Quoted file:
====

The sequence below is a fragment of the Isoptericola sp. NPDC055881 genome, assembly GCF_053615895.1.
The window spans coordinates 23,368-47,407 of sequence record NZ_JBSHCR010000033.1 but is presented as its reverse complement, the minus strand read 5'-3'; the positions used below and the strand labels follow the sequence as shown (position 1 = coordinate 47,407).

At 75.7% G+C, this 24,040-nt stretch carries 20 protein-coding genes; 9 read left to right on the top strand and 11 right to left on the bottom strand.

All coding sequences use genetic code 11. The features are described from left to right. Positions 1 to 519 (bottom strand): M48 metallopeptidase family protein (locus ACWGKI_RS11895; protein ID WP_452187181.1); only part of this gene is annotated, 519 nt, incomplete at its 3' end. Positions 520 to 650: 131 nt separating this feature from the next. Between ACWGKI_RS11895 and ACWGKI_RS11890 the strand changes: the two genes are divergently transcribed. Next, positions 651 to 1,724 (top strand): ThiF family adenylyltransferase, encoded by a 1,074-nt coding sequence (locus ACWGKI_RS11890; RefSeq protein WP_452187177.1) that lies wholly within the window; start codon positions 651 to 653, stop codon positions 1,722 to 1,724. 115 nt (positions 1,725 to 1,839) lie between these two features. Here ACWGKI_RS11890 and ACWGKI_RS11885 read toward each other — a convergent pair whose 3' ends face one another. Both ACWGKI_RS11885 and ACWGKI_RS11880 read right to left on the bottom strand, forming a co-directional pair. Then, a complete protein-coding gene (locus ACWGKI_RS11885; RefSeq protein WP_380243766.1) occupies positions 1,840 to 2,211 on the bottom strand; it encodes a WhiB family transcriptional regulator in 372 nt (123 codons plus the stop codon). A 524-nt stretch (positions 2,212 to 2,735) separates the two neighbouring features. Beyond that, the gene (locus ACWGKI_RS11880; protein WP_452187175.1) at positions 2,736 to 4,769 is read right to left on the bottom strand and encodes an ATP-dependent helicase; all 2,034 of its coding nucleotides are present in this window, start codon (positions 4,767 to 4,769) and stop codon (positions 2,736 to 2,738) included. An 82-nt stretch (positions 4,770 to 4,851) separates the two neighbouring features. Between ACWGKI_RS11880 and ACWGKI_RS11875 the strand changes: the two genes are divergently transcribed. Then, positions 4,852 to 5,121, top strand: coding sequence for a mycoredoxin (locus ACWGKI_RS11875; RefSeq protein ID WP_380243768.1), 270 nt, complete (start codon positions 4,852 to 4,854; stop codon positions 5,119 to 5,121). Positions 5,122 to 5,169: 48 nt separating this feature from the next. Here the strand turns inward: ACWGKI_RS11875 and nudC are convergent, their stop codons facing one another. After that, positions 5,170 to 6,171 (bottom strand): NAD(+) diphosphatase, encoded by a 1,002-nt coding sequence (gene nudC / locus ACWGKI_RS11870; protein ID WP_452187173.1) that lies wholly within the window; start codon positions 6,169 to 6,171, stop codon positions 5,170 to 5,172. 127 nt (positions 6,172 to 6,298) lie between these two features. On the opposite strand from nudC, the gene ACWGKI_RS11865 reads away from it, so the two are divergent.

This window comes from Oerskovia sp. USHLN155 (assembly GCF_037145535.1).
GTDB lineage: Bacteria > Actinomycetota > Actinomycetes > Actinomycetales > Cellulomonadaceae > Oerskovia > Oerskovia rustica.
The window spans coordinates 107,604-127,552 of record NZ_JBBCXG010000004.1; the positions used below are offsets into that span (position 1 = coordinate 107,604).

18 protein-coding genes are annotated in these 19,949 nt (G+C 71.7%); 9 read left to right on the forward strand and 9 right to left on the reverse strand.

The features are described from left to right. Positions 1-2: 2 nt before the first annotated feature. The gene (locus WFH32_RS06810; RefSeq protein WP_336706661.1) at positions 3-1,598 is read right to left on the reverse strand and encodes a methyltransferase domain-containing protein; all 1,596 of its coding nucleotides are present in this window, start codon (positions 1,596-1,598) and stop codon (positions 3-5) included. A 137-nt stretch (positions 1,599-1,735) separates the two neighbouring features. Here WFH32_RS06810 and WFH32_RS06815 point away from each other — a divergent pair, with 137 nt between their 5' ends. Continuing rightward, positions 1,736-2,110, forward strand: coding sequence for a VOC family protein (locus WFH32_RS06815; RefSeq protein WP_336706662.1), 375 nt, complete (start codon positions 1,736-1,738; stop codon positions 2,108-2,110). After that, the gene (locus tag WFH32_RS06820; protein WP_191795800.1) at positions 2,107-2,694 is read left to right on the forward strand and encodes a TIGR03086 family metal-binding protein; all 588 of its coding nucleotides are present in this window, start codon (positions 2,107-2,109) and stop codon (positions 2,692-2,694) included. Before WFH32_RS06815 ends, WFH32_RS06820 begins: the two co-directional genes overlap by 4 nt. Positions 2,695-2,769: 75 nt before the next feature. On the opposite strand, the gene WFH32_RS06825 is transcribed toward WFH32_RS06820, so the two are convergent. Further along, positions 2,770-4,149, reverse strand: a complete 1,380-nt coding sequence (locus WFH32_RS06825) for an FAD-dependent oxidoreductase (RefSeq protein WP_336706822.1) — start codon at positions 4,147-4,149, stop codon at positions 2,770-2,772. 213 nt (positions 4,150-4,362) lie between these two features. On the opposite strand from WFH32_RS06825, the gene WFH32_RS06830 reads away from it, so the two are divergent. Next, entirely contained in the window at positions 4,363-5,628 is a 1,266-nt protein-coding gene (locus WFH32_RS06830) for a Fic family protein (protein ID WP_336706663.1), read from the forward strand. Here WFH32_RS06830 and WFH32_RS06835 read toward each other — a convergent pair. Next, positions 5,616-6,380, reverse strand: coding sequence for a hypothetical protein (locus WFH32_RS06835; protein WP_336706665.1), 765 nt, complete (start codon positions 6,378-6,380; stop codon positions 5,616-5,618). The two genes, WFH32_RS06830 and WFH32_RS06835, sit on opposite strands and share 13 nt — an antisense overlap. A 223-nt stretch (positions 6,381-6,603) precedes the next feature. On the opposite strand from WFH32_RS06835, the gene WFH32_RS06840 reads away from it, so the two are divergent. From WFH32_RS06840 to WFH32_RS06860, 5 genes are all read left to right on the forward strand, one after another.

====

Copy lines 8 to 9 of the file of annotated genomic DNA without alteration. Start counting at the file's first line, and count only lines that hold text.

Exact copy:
18 protein-coding genes are annotated in these 19,949 nt (G+C 71.7%); 9 read left to right on the forward strand and 9 right to left on the reverse strand.

The features are described from left to right. Positions 1-2: 2 nt before the first annotated feature. The gene (locus WFH32_RS06810; RefSeq protein WP_336706661.1) at positions 3-1,598 is read right to left on the reverse strand and encodes a methyltransferase domain-containing protein; all 1,596 of its coding nucleotides are present in this window, start codon (positions 1,596-1,598) and stop codon (positions 3-5) included. A 137-nt stretch (positions 1,599-1,735) separates the two neighbouring features. Here WFH32_RS06810 and WFH32_RS06815 point away from each other — a divergent pair, with 137 nt between their 5' ends. Continuing rightward, positions 1,736-2,110, forward strand: coding sequence for a VOC family protein (locus WFH32_RS06815; RefSeq protein WP_336706662.1), 375 nt, complete (start codon positions 1,736-1,738; stop codon positions 2,108-2,110). After that, the gene (locus tag WFH32_RS06820; protein WP_191795800.1) at positions 2,107-2,694 is read left to right on the forward strand and encodes a TIGR03086 family metal-binding protein; all 588 of its coding nucleotides are present in this window, start codon (positions 2,107-2,109) and stop codon (positions 2,692-2,694) included. Before WFH32_RS06815 ends, WFH32_RS06820 begins: the two co-directional genes overlap by 4 nt. Positions 2,695-2,769: 75 nt before the next feature. On the opposite strand, the gene WFH32_RS06825 is transcribed toward WFH32_RS06820, so the two are convergent. Further along, positions 2,770-4,149, reverse strand: a complete 1,380-nt coding sequence (locus WFH32_RS06825) for an FAD-dependent oxidoreductase (RefSeq protein WP_336706822.1) — start codon at positions 4,147-4,149, stop codon at positions 2,770-2,772. 213 nt (positions 4,150-4,362) lie between these two features. On the opposite strand from WFH32_RS06825, the gene WFH32_RS06830 reads away from it, so the two are divergent. Next, entirely contained in the window at positions 4,363-5,628 is a 1,266-nt protein-coding gene (locus WFH32_RS06830) for a Fic family protein (protein ID WP_336706663.1), read from the forward strand. Here WFH32_RS06830 and WFH32_RS06835 read toward each other — a convergent pair. Next, positions 5,616-6,380, reverse strand: coding sequence for a hypothetical protein (locus WFH32_RS06835; protein WP_336706665.1), 765 nt, complete (start codon positions 6,378-6,380; stop codon positions 5,616-5,618). The two genes, WFH32_RS06830 and WFH32_RS06835, sit on opposite strands and share 13 nt — an antisense overlap. A 223-nt stretch (positions 6,381-6,603) precedes the next feature. On the opposite strand from WFH32_RS06835, the gene WFH32_RS06840 reads away from it, so the two are divergent. From WFH32_RS06840 to WFH32_RS06860, 5 genes are all read left to right on the forward strand, one after another.